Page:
New Delhi: There is an acute shortage of Indian Police Service officers available for deployment in central government positions, and central police agencies and armed police forces could soon face the brunt.
There are 14 central police organisations (CPOs) and Central Armed Police Forces (CAPFs) in India, but no more than 16 IPS officers are available on the ‘offer list’ for central deputation at present, which, IPS officers say, is an all-time low.
The IPS has a central deputation reserve (CDR) — the maximum number of officers that can be deployed at the central level — of 1,075 officers.
Overall, there are 4,940 IPS posts across the country, of which 970 — or 19.64 per cent — were vacant as of 2018, according to a written reply from Union Minister of State for Personnel Jitendra Singh in the Rajya Sabha.
Problem lies at the middle level
Abhinav Kumar, a 1996-batch IPS officer currently on deputation in the Border Security Force (BSF), said there are too few officers on the offer list, given the number of posts sanctioned.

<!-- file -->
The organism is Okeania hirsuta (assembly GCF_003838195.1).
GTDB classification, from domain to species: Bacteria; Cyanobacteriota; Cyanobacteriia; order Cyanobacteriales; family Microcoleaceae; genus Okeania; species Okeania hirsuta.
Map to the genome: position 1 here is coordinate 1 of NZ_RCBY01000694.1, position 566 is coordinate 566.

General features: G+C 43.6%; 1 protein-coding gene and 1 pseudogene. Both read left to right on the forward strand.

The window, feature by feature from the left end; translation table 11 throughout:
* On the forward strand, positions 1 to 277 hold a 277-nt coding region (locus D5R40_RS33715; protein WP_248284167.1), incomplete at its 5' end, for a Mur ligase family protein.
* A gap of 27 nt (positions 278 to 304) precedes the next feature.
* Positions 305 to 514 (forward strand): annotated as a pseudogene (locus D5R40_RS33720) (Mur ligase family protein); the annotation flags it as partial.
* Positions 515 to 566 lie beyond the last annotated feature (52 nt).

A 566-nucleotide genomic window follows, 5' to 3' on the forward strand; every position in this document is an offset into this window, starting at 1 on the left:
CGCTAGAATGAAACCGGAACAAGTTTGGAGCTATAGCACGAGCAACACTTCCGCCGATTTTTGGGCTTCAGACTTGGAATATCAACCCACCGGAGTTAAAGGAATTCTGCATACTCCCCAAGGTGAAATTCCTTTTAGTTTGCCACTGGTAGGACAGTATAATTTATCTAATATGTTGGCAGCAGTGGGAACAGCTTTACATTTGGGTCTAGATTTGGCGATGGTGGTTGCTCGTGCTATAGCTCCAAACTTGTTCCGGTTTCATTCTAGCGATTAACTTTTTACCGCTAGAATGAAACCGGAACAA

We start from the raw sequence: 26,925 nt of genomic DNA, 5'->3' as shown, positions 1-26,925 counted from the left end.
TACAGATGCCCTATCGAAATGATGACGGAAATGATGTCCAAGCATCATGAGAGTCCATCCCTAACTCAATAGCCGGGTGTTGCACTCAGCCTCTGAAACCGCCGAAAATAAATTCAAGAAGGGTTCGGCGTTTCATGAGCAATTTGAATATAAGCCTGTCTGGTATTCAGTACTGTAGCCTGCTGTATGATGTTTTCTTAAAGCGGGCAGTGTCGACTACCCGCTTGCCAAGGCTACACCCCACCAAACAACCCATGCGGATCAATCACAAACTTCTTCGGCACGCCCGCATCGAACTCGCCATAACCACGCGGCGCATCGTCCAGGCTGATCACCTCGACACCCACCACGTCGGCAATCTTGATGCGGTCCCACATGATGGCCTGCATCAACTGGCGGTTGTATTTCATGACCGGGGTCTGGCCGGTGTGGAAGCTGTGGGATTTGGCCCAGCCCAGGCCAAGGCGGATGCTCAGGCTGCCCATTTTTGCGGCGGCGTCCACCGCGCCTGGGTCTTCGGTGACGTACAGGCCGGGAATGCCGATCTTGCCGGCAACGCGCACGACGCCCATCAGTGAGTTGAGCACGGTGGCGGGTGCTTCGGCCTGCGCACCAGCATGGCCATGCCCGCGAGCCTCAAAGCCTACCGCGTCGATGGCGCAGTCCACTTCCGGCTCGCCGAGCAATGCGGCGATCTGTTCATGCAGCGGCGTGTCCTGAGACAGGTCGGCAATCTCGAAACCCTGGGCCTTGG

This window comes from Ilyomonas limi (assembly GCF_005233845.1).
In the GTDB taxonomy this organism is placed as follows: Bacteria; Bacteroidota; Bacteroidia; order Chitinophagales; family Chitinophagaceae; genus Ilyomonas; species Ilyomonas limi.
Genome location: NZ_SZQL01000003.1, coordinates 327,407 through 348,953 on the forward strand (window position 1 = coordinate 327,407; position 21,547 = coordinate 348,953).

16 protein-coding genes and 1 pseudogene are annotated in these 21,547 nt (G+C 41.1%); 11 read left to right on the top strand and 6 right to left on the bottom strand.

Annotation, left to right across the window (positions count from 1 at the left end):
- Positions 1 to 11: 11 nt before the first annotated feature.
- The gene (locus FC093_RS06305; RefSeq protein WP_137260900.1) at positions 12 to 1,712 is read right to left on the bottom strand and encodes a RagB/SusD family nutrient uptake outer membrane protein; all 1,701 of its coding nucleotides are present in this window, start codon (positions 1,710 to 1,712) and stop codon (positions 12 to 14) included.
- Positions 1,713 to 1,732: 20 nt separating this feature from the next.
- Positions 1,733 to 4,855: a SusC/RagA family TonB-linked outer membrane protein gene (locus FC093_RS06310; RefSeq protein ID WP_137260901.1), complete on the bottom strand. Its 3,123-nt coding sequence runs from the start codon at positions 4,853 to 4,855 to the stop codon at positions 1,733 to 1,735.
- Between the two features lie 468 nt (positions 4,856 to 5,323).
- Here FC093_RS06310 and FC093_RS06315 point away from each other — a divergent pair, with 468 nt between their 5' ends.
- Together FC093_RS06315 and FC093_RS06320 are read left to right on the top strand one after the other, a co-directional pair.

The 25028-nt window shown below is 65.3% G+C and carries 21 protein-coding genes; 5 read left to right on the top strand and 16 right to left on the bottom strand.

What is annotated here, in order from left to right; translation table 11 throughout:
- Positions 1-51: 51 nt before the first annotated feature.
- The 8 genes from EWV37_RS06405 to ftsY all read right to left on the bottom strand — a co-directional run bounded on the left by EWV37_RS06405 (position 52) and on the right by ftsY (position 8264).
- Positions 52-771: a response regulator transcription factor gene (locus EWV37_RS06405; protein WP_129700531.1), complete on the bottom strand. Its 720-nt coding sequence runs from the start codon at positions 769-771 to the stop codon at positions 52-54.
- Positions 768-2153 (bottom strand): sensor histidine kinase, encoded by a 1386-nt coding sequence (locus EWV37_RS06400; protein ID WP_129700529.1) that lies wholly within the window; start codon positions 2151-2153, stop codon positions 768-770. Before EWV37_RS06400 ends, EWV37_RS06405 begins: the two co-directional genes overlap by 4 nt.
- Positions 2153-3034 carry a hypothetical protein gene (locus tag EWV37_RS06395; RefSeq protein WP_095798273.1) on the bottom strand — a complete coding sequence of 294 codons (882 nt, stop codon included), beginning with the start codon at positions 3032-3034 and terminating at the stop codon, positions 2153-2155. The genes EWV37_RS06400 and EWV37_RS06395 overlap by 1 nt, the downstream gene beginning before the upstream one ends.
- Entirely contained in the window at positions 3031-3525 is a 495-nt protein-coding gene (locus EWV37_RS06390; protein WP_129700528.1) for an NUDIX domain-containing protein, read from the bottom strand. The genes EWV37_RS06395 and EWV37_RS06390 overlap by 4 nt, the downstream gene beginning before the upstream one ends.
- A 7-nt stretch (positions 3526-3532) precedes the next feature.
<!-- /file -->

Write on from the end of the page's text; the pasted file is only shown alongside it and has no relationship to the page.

“Ideally, the number of officers on the offer list should be two-three times the number of vacancies, so that the government has a pool to select the best officers from. But there are just one or two officers on the offer list at the mid-levels of DIG, SP, etc,” he said.
Kumar isn’t wrong. According to data released by the home ministry earlier this month, there is just one officer each available for central deputation in the ranks of superintendent of police (SP) and deputy inspector general (DIG), as against 144 sanctioned posts and 75 vacancies at the DIG level, and 29 posts and 17 vacancies at the SP level.
However, at the senior levels of Inspector General (IG), Additional Director General (ADG), Special Director General (SDG) and Director General (DG), there are fewer vacancies.
Against the sanctioned strength of 78, there are nine IG vacancies, while in the ADG, SDG and DG ranks, there is just one vacancy each, which is often a result of routine retirements.
The IG level has just two officers on the offer list, but the number of officers at the other senior levels is in reasonable proportion to the vacancies — at the ADG and DG levels, there are seven and five officers available on the offer list.
Why this shortage at the middle level?